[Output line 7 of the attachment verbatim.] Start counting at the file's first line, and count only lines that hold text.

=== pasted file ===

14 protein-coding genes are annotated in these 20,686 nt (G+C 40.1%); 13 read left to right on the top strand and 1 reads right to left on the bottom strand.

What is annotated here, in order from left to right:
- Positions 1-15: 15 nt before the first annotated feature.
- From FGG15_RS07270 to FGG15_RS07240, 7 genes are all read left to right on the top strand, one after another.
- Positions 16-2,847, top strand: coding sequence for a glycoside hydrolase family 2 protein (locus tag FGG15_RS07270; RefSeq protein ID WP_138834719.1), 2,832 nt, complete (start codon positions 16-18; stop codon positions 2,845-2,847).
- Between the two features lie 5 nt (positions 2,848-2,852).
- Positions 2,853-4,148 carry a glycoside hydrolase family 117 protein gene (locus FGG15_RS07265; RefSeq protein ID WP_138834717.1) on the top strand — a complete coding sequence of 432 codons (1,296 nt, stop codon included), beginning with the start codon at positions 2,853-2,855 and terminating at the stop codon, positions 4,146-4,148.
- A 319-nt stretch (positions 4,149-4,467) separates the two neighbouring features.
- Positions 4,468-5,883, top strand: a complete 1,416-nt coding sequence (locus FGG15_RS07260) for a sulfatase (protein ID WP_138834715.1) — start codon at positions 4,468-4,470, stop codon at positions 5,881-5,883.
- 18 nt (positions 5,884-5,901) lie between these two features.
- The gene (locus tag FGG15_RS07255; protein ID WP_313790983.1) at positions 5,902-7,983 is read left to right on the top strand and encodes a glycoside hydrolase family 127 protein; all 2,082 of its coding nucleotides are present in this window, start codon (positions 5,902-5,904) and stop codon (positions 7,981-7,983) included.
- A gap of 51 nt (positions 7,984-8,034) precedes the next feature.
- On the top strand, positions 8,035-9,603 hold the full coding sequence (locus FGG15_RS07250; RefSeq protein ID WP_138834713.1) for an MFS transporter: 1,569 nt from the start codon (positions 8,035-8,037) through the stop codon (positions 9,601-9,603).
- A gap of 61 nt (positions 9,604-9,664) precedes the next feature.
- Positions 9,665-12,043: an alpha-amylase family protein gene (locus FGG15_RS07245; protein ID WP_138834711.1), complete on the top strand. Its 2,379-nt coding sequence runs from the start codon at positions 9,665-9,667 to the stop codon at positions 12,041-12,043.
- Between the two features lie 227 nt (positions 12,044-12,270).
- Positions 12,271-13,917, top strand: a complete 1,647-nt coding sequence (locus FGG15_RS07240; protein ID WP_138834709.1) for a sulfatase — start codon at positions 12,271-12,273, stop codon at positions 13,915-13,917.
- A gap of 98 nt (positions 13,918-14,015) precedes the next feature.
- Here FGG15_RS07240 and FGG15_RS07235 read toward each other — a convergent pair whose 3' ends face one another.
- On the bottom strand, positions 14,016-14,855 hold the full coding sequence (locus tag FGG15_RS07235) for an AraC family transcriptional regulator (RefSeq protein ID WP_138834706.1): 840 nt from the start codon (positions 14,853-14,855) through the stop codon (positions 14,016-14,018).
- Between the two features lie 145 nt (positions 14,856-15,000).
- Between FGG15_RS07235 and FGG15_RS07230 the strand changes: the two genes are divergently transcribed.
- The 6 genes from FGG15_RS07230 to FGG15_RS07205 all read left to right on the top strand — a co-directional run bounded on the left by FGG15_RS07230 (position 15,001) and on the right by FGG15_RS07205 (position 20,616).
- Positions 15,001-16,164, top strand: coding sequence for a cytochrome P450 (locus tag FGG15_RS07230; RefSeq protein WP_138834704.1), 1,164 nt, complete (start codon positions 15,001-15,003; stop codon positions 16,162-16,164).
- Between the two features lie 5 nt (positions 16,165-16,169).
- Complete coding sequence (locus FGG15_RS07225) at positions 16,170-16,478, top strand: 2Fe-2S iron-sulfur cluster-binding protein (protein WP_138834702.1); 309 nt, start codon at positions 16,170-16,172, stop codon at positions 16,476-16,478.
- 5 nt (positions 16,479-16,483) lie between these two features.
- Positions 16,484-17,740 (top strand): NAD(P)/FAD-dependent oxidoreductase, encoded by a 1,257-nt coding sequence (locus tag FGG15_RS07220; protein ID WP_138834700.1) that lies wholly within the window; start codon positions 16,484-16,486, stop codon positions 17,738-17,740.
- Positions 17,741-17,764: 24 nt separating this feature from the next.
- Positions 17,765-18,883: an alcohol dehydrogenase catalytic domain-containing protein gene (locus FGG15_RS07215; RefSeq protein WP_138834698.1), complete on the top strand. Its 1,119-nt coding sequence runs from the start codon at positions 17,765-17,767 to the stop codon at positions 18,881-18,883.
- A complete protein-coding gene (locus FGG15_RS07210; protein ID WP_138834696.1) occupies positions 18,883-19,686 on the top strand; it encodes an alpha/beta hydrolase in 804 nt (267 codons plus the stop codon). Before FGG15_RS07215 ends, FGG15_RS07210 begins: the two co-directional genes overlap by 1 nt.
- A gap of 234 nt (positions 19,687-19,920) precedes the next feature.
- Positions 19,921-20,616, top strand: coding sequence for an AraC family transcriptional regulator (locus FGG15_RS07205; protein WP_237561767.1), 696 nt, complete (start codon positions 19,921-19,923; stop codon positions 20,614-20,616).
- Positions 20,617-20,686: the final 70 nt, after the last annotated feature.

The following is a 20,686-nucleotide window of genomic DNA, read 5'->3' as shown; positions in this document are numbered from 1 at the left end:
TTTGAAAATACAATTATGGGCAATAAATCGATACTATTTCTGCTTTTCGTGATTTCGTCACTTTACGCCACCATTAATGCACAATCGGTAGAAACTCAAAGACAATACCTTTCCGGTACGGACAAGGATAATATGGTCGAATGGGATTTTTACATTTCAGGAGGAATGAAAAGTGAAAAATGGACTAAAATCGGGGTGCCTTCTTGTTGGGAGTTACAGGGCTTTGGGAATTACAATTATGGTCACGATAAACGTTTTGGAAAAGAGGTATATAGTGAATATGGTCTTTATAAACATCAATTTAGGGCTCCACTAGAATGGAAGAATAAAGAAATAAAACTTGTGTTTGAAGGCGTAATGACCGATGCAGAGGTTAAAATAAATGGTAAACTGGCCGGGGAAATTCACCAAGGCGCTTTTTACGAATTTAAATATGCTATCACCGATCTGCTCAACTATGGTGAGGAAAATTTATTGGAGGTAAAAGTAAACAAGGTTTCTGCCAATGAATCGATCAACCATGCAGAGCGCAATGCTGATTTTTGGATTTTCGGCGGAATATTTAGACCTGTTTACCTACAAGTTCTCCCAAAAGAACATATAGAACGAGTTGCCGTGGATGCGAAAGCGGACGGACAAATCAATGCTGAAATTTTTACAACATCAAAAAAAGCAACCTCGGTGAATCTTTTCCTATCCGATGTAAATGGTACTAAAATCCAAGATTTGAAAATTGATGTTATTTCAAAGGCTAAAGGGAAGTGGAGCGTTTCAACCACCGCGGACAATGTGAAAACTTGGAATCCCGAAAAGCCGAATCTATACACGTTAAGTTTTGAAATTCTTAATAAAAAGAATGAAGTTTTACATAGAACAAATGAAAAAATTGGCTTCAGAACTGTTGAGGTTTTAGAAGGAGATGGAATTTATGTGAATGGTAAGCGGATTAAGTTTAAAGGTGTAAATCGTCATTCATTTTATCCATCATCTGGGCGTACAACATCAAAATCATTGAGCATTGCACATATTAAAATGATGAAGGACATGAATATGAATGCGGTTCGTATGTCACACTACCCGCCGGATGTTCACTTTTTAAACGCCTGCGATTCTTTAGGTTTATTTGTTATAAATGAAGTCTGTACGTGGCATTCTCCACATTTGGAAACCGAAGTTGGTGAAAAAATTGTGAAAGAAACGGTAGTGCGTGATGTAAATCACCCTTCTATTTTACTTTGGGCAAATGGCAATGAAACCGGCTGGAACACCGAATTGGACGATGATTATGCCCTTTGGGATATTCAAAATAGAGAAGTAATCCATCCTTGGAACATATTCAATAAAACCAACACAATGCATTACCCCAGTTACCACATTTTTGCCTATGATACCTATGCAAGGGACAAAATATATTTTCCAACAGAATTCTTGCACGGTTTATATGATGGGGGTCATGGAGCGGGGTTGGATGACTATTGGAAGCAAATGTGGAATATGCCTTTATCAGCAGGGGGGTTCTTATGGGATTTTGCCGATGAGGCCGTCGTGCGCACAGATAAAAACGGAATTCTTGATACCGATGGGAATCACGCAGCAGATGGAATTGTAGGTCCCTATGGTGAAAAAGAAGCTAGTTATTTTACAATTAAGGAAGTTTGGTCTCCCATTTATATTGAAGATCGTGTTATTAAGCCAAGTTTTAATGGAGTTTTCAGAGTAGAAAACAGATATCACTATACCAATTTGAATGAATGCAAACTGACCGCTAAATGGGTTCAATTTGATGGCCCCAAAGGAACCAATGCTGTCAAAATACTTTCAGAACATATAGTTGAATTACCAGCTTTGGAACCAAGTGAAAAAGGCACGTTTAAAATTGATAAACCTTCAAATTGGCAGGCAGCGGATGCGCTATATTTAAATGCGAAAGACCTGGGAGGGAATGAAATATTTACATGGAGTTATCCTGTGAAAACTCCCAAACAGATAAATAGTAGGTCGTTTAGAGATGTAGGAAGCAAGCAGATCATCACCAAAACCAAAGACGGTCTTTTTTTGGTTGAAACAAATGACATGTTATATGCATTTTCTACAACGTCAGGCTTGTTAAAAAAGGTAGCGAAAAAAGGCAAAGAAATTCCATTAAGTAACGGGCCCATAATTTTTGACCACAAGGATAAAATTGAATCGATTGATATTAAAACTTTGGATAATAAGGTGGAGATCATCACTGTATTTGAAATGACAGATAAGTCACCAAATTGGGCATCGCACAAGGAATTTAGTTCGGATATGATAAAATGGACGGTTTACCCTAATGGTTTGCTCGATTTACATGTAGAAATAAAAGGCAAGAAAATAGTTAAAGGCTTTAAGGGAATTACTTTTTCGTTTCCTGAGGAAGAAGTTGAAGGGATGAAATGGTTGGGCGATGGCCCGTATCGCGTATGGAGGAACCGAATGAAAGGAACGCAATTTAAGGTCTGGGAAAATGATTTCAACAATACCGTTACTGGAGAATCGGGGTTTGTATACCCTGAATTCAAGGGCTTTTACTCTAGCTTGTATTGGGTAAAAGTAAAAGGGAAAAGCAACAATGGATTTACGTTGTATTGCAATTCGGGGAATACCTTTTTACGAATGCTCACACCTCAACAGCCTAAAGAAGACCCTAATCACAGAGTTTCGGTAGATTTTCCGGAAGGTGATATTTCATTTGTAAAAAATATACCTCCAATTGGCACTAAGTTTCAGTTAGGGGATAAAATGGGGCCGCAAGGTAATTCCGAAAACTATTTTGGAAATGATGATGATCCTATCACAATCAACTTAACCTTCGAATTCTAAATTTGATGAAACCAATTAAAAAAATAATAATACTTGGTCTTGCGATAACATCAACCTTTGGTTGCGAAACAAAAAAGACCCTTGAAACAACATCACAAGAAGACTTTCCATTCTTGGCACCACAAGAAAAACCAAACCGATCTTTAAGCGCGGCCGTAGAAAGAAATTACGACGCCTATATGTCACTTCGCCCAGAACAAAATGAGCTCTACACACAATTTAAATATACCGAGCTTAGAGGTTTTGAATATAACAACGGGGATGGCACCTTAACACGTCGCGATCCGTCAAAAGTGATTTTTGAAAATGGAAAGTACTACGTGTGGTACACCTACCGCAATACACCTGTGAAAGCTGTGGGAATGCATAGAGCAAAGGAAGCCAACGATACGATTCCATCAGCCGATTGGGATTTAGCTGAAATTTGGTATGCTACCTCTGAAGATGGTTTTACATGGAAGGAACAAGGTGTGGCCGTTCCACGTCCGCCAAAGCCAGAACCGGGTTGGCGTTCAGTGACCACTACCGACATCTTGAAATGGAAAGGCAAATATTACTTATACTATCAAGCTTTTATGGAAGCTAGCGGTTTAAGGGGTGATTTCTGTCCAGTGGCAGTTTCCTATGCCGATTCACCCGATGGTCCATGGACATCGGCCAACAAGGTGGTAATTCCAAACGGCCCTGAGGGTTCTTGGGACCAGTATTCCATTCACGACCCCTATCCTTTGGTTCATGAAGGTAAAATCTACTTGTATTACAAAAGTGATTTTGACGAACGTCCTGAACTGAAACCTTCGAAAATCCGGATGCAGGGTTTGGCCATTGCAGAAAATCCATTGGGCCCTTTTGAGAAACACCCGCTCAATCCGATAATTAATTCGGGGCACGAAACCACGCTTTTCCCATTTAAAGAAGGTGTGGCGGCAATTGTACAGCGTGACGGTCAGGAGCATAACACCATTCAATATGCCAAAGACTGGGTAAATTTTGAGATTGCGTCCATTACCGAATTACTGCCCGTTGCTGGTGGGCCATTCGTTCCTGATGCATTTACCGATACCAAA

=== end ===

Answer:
- Positions 2,853-4,148 carry a glycoside hydrolase family 117 protein gene (locus FGG15_RS07265; RefSeq protein ID WP_138834717.1) on the top strand — a complete coding sequence of 432 codons (1,296 nt, stop codon included), beginning with the start codon at positions 2,853-2,855 and terminating at the stop codon, positions 4,146-4,148.